Lt. Col. Jeremy Higgens, one of the pilots on the aircraft that requires a three-person crew, told us today that so far on this assignment they have been mapping and detecting fires, but have not yet been asked to stream any live video like they did when on a similar assignment in 2016. On the ground two displays are available, the video from the sensors and another with a map showing the location of the aircraft or the sensors’ target.

The plane is expected to work the fires seven days a week, so they brought a total of five people to provide daily service.

Lt. Col. Higgens said the infrared sensors can detect a fire that is 50 to 80 miles away. They have been flying one to two sorties a day each lasting for three to five hours. Their mapping data is sent to Geographic Information System (GIS) operators in Portland or Boise who analyze it and produce maps.

Pilatus PC-12 “Multi-mission Aircraft”
Colorado’s Pilatus PC-12 “Multi-mission Aircraft” at McClellan Air Field March 23, 2016. Photo by Bill Gabbert.

Two State of Colorado Pilatus PC-12 Multi-Mission Aircraft with similar capabilities were also mobilized earlier this summer to assist with wildfire detection and mapping and are currently operating from Redding, California and Missoula, Montana.

A couple of decades ago the U.S. Forest Service had a variant of the RC-26, a Swearingen Merlin affectionately known as a Flying Culvert outfitted with infrared equipment for detecting and mapping fires. Now they operate a King Air turboprop and a Citation jet for that mission.

A variety of C-130 air tankers at Medford

On June 30 there was a variety of C-130 air tankers working out of Medford, Oregon, and Tim Crippin was able to capture them on celluloid an SD card. It kind of boggles the mind to see three C-130 air tankers at the same air tanker base, all operated by completely different organizations.

There was one privately owned tanker, Coulson’s T-132, and two government-owned. T-116 will eventually, one of these days, way down the road, perhaps, be officially transferred from the Coast Guard to the U.S. Forest Service. And MAFFS 5 is from the Colorado Springs Air Force Reserve base.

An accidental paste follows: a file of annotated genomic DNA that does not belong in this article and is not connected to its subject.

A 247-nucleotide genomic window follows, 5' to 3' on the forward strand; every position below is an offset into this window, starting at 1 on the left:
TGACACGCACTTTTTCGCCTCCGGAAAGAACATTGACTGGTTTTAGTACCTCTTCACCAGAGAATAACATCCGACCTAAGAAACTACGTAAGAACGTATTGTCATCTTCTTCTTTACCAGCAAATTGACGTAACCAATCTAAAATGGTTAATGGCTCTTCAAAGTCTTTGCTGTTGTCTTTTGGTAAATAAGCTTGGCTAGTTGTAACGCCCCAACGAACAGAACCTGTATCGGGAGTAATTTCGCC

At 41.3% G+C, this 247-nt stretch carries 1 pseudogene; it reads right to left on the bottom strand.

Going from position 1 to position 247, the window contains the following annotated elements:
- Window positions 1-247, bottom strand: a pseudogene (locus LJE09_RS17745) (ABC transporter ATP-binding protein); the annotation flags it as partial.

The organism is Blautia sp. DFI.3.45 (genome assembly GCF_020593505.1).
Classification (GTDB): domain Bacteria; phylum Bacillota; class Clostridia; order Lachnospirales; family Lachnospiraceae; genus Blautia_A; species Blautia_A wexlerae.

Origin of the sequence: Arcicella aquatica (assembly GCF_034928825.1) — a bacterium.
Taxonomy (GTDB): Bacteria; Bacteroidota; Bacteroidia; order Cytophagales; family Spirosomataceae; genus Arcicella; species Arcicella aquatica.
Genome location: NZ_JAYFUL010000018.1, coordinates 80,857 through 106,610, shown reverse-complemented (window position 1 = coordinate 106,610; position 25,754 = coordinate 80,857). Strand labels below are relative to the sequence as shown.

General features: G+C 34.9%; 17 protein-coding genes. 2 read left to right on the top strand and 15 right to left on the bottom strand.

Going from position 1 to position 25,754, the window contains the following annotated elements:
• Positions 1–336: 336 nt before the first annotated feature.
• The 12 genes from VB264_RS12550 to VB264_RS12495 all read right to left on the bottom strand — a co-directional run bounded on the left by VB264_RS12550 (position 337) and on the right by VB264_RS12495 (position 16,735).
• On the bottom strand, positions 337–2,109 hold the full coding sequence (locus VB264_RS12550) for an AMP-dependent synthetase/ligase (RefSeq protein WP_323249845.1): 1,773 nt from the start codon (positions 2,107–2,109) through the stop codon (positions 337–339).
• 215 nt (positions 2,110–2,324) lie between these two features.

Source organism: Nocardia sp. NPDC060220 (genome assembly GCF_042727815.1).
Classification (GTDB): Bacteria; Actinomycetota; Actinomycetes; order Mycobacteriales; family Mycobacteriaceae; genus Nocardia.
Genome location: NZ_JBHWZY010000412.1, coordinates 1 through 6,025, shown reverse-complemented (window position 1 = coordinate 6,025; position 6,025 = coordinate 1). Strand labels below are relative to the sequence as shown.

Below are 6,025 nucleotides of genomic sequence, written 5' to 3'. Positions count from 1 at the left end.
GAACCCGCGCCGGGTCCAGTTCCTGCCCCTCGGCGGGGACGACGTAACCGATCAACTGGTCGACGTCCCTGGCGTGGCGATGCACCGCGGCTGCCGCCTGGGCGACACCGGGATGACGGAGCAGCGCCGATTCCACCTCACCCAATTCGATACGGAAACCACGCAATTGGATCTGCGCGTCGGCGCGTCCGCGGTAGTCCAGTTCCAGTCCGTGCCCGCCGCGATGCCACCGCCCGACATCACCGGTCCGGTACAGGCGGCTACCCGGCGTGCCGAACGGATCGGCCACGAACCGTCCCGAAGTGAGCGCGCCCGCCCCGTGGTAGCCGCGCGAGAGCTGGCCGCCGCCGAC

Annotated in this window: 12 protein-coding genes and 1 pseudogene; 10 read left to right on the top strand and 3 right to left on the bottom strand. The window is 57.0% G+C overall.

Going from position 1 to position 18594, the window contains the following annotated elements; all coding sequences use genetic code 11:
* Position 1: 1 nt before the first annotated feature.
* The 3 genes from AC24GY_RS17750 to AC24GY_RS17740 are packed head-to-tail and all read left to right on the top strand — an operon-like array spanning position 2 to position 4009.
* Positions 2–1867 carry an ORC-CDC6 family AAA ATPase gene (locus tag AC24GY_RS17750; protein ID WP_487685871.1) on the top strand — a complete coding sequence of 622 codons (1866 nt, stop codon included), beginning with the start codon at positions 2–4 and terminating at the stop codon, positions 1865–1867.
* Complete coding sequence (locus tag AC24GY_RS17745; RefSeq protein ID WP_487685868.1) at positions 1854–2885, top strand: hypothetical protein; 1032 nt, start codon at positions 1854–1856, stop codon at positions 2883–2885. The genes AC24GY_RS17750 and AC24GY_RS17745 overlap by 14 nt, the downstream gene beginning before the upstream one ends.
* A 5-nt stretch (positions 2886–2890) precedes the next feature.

Two other MAFFS C-130’s are also activated — one each from Air National Guard units at Cheyenne and Reno.

Tanker 116 Medford Oregon
Tanker 116 at Medford, Oregon, June 30, 2017. Photo by Tim Crippin.

Coulson T-132 Medford Oregon
Tanker 132 at Medford, Oregon, June 30, 2017. Photo by Tim Crippin.

Video: rappelling into the Cascades

Rappelling in the Cascades! It doesn’t get any better than this for an aerial delivered firefighter! Packing out on the PCT!

A post shared by Central Oregon Rappellers (@centraloregonrappellers) on

Adam sent us the link to this Instagram video that was shot from a spotter’s perspective of two firefighters rappelling in the Cascade Range in central Oregon to work on a lightning-caused fire.

Thanks Adam!

Air tanker 95 at Medford

Tim Crippin sent us these photos of Tankers 95 that was reloading out of Medford on the 4th of July for the Klamath Fire near the Tree of Heaven Campground in Siskiyou County, California. It and Tanker 94 flew out of Medford for about 2.5 hours before heading back to Redding, Tim said.air tanker 95 Medford

Photos of CAL FIRE S-2’s at Medford

Above: Tanker 95 departs from Medford. Photo by Tim Crippin.

Tim Crippin sent us these photos of CAL FIRE air tankers 94 and 95 loading and departing out of Medford, Oregon on June 18 while the tankers were working the Bogus Fire near Copco Lake in Northern California.

Thanks Tim!

Tanker 94 Medford
Tanker 95 reloads at Medford. Photo by Tim Crippin.

Rappel academy hosts 110 participants at John Day, Oregon

About 110 firefighters attended the Rappel training held at John Day, Oregon April 17-21. Four Bell 205’s were there: N510WW, N669H, N933CH, and N205DY.

These excellent photos were taken by Todd McKinley. Thanks Todd!

Rappel training John Day Oregon Rappel training John Day Oregon Rappel training John Day Oregon Rappel training John Day Oregon